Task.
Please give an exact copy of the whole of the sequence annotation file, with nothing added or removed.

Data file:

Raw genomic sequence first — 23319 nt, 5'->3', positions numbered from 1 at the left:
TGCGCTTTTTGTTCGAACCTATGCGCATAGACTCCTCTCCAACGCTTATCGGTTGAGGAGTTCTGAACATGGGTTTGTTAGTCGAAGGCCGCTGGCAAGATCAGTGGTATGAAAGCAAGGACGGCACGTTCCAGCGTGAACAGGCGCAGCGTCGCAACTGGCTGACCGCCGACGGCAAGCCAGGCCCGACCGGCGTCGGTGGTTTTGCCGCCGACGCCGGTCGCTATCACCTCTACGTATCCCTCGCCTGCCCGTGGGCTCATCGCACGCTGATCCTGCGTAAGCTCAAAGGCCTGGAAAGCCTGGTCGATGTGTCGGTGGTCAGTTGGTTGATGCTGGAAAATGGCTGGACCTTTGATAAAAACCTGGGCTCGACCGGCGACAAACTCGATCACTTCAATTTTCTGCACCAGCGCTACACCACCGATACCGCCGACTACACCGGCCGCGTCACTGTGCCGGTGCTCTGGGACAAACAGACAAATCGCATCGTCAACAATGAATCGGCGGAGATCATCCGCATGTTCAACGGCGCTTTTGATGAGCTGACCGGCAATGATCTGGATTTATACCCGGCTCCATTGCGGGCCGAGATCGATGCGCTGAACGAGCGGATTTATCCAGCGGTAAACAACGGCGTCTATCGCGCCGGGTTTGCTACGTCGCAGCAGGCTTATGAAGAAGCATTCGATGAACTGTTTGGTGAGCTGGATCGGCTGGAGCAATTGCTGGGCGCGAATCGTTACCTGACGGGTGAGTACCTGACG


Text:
Raw genomic sequence first — 23319 nt, 5'->3', positions numbered from 1 at the left:
TGCGCTTTTTGTTCGAACCTATGCGCATAGACTCCTCTCCAACGCTTATCGGTTGAGGAGTTCTGAACATGGGTTTGTTAGTCGAAGGCCGCTGGCAAGATCAGTGGTATGAAAGCAAGGACGGCACGTTCCAGCGTGAACAGGCGCAGCGTCGCAACTGGCTGACCGCCGACGGCAAGCCAGGCCCGACCGGCGTCGGTGGTTTTGCCGCCGACGCCGGTCGCTATCACCTCTACGTATCCCTCGCCTGCCCGTGGGCTCATCGCACGCTGATCCTGCGTAAGCTCAAAGGCCTGGAAAGCCTGGTCGATGTGTCGGTGGTCAGTTGGTTGATGCTGGAAAATGGCTGGACCTTTGATAAAAACCTGGGCTCGACCGGCGACAAACTCGATCACTTCAATTTTCTGCACCAGCGCTACACCACCGATACCGCCGACTACACCGGCCGCGTCACTGTGCCGGTGCTCTGGGACAAACAGACAAATCGCATCGTCAACAATGAATCGGCGGAGATCATCCGCATGTTCAACGGCGCTTTTGATGAGCTGACCGGCAATGATCTGGATTTATACCCGGCTCCATTGCGGGCCGAGATCGATGCGCTGAACGAGCGGATTTATCCAGCGGTAAACAACGGCGTCTATCGCGCCGGGTTTGCTACGTCGCAGCAGGCTTATGAAGAAGCATTCGATGAACTGTTTGGTGAGCTGGATCGGCTGGAGCAATTGCTGGGCGCGAATCGTTACCTGACGGGTGAGTACCTGACG